Cycling doesn’t have a “very high modal share” on Thames crossings

A quick note on something that keeps popping up and bugging me — a factoid that has been passed through Chinese whispers to become something entirely different, and entirely incorrect. Triggered on this particular occasion by reading The Ranty Highwayman’s account of a talk by Phillip Darnton:

He went on to suggest that we perhaps need to get away from looking at average modal share across the UK as a measure of success and concentrate on areas which are doing well as our base. For example, he cited Cambridge has having a cycling share of 23% for all urban trips and picked central London’s bridges as being places with very high numbers of modal share for cycling.

The original fact comes from 2011:
http://cyclelondoncity.blogspot.co.uk/2011/02/2011-more-bicycles-than-cars-will-cross.html

http://lcc.org.uk/articles/cyclists-now-outnumber-cars-on-five-central-london-thames-bridges

The original fact was that a quarter of vehicles crossing the Thames on road bridges in Zone 1 during the morning rush hour are now bicycles, and bicycles outnumber cars in that place and at that time. This is determined by manual traffic counts made at specific locations around the city — including each of the crossings — conducted periodically by TfL.

The original fact was promoted by campaigners who suggested that it highlights the need for authorities to be providing space for cycling — and highlights that some of the space could be reallocated from the private car, use of which is in decline.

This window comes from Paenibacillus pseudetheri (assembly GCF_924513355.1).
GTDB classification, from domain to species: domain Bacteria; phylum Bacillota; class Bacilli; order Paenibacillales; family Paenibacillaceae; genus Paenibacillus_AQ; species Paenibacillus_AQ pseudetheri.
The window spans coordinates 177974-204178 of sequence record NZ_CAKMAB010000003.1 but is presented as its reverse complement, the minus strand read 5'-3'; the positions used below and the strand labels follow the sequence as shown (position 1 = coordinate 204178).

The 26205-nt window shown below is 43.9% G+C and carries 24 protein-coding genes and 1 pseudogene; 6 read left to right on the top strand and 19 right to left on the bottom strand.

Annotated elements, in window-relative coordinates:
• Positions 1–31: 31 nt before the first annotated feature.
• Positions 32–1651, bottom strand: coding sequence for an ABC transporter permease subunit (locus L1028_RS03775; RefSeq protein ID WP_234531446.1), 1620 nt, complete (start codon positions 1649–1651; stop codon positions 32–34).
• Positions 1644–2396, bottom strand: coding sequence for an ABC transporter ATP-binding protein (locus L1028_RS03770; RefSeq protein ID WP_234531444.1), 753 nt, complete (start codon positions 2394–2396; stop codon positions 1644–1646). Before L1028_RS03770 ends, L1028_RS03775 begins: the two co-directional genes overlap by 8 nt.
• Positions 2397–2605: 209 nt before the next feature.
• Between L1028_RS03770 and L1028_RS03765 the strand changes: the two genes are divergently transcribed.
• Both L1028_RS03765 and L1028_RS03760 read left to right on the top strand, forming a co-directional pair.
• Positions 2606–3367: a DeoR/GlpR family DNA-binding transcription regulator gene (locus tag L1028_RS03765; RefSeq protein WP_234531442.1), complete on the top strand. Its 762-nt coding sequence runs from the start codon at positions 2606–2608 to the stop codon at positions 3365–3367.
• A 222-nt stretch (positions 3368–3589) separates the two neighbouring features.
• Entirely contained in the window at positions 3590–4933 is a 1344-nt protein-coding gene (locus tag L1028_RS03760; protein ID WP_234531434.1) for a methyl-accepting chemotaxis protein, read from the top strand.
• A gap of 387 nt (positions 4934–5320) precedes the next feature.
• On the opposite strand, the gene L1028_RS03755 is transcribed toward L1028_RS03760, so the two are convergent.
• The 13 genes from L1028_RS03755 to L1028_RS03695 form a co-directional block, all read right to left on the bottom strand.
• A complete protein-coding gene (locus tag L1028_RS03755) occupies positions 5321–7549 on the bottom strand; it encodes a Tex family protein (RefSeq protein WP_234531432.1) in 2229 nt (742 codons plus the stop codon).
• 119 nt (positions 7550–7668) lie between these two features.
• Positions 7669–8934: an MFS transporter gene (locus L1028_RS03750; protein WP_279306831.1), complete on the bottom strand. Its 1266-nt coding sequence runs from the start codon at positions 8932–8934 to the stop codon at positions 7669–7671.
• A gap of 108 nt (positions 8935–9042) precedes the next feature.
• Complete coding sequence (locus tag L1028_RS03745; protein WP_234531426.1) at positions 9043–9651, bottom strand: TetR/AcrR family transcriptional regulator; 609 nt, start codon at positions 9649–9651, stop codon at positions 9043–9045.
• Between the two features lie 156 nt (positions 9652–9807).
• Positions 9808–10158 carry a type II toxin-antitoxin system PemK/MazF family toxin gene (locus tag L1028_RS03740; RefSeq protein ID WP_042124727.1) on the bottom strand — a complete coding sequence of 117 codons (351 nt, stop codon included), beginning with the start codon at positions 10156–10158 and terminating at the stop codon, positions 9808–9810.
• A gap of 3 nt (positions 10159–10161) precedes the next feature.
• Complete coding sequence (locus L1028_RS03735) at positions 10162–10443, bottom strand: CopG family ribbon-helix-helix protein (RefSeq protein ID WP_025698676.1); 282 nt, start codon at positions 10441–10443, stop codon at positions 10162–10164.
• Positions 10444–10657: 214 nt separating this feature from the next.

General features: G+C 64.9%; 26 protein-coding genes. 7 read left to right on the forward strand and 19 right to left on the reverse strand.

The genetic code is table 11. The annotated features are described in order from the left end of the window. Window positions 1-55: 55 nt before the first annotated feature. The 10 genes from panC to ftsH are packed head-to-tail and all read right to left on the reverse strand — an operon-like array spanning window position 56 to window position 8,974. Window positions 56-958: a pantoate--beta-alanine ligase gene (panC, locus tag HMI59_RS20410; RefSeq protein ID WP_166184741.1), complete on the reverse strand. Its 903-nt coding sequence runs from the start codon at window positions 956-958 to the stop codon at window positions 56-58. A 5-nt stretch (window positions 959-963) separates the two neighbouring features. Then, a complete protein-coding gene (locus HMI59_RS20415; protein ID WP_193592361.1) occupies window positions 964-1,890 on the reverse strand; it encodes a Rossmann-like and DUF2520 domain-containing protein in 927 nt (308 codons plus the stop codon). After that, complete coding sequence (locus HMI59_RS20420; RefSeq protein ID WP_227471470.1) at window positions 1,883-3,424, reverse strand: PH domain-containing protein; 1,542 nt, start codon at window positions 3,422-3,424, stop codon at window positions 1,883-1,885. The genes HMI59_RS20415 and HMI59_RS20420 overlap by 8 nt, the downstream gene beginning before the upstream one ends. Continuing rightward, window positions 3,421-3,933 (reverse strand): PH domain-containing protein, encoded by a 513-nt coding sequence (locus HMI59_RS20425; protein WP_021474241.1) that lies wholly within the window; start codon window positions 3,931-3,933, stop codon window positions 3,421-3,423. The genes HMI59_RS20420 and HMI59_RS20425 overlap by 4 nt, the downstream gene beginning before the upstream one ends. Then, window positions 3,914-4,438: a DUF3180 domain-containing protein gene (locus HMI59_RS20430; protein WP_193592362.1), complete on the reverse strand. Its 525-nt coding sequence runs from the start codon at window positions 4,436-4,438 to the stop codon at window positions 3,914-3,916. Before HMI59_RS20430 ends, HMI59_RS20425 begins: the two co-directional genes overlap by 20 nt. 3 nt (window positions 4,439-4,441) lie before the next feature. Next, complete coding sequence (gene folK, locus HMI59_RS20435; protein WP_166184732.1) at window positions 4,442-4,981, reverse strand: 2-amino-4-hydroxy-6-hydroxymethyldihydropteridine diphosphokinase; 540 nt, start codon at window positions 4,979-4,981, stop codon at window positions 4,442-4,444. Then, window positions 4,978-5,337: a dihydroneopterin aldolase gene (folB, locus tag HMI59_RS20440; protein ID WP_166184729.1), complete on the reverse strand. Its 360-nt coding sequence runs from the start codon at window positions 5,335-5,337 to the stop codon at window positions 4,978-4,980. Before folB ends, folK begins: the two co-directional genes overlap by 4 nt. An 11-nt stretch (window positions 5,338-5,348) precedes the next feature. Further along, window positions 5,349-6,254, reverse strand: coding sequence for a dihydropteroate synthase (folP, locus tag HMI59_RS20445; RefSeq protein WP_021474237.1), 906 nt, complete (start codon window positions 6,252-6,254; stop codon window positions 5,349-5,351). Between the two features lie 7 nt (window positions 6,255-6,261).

The fact has been mangled into something about modal share, which is not even slightly the same thing. To suggest that 25% of vehicles on Zone 1 bridges amounts to a 25% mode share for cycling is obviously absurd. TfL rush hour screenline vehicle counts differ from mode share in failing to take into account any of:

  • Pedestrians crossing the bridges (and entirely ignore those traffic-free (and always packed) bridges, like Millennium and Jubilee)
  • Loading on the buses – every bus is One Bus in a vehicle count, regardless of load
  • Passengers on the railway bridges
  • Passengers in the tube tunnels
  • Passengers on the waterbuses
  • Motorists who are making a journey into Zone 1 but doing so by detouring through higher-capacity Zone 2 bridges and tunnels like the Blackwall Tunnel
  • Non-rush hour traffic, which always has a lower share for cycling

Most people get into Zone 1 by public transport, and get around inside it by walking. So screenline vehicle counts entirely ignore what are by far the main Zone 1 modes, and so bear little resemblance to modal share.

That’s not to say the screenline data isn’t useful. But it’s not what people are saying it is, and given the very specific limited methodology, it has very specific limited uses.

I’m reminded again of Dave Horton’s comments:

there are two clear and present problems which bedevil UK cycling advocacy: one is the requirement to trumpet any and all gains, however minor or potentially imaginary, in order for us to legitimate and reproduce ourselves as advocates; the other is a rush to interpret any sign of growth in cycling as both ‘good’ and a clear sign that investments in cycling are paying dividends, when a wider and more critical analysis might concur with neither.

Incidentally, official traffic counts in other places can just as easily give a deflated as an inflated picture of cycling. The DfT counts, for example, focus on busy main roads rather than the sort of "quiet routes" that cycling has been pushed away to over the years. And they completely ignore off-road paths. So in the rare examples where a passable Sustrans rail trail provides an alternative to a main road — between Bristol and Bath, for example — traffic counts will present a massive underestimate of bicycle share.

But this is all getting too far into tedious details for what was meant to just be a quick cautionary note.

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